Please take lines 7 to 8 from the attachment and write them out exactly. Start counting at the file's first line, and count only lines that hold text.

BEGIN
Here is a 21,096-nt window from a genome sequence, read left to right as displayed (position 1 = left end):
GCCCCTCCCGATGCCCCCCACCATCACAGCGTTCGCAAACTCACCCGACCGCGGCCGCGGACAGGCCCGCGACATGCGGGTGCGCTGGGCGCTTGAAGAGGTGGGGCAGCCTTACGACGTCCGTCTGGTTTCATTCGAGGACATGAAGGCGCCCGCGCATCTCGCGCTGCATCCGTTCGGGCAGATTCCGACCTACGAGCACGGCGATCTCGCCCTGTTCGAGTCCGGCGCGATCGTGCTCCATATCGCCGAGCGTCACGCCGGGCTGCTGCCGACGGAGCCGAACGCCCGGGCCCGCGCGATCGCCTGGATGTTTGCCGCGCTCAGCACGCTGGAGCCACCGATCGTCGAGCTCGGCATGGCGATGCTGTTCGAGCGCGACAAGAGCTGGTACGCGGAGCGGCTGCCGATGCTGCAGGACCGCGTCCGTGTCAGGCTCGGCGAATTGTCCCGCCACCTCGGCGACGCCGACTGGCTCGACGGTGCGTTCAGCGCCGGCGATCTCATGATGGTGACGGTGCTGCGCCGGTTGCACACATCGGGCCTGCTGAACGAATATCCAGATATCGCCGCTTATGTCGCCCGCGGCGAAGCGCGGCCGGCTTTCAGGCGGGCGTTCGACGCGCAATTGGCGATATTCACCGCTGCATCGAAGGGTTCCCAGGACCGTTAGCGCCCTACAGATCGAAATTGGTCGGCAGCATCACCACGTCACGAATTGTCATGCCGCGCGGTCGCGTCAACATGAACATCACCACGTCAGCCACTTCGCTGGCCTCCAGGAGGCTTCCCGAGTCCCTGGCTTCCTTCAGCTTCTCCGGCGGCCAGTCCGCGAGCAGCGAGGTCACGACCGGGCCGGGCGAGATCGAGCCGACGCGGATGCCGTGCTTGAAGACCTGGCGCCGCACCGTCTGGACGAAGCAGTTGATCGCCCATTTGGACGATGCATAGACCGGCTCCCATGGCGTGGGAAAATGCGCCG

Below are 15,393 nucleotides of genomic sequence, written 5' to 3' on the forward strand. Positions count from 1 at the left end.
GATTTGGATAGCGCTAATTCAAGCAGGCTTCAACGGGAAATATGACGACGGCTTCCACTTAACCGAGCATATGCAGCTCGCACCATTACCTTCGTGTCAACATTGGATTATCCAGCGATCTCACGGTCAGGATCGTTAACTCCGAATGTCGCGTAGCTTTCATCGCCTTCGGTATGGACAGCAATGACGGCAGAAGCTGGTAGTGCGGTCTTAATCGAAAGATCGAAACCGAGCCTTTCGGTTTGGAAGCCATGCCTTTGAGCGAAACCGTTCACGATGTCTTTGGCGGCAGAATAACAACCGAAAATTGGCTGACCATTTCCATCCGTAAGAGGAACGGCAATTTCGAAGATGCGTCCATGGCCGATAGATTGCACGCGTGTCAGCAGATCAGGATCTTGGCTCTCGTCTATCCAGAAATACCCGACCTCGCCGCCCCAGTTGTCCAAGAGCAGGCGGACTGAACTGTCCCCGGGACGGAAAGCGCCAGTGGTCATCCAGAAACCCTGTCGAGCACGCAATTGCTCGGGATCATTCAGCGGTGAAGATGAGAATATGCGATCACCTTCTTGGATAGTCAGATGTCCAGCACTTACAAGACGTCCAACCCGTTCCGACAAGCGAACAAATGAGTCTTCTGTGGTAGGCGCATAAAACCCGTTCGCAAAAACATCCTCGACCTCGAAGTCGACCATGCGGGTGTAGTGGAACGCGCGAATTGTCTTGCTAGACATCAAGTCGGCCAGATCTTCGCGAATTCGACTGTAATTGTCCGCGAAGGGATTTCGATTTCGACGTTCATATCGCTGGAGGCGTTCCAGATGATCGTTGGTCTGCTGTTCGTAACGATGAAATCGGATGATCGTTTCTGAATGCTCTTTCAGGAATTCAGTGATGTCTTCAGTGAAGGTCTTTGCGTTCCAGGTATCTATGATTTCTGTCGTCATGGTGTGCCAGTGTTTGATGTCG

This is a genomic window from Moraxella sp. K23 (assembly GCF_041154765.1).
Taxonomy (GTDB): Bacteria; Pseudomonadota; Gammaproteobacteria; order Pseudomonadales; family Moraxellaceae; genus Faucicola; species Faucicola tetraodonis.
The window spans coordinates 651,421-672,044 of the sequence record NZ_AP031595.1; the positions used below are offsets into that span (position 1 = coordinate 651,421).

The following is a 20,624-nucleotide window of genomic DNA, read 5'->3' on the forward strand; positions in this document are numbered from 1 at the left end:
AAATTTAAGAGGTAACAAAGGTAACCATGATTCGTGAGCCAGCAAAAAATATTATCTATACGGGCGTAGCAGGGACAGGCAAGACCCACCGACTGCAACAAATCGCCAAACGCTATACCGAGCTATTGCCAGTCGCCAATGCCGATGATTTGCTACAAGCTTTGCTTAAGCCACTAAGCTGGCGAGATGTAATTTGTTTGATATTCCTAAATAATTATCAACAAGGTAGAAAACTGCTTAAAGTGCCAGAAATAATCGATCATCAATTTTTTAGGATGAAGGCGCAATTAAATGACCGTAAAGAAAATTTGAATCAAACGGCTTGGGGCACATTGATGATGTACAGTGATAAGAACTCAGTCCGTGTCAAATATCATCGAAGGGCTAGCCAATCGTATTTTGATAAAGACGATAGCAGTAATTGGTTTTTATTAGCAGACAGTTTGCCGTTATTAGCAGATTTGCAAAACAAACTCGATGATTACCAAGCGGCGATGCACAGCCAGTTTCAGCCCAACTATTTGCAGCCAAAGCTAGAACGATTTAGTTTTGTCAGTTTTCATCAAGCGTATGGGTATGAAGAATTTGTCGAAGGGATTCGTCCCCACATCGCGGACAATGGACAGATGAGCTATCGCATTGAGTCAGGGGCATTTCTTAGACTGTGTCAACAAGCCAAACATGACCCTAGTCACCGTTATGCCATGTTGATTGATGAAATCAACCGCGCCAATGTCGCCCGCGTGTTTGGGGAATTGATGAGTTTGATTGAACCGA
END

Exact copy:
The window spans coordinates 651,421-672,044 of the sequence record NZ_AP031595.1; the positions used below are offsets into that span (position 1 = coordinate 651,421).

The following is a 20,624-nucleotide window of genomic DNA, read 5'->3' on the forward strand; positions in this document are numbered from 1 at the left end: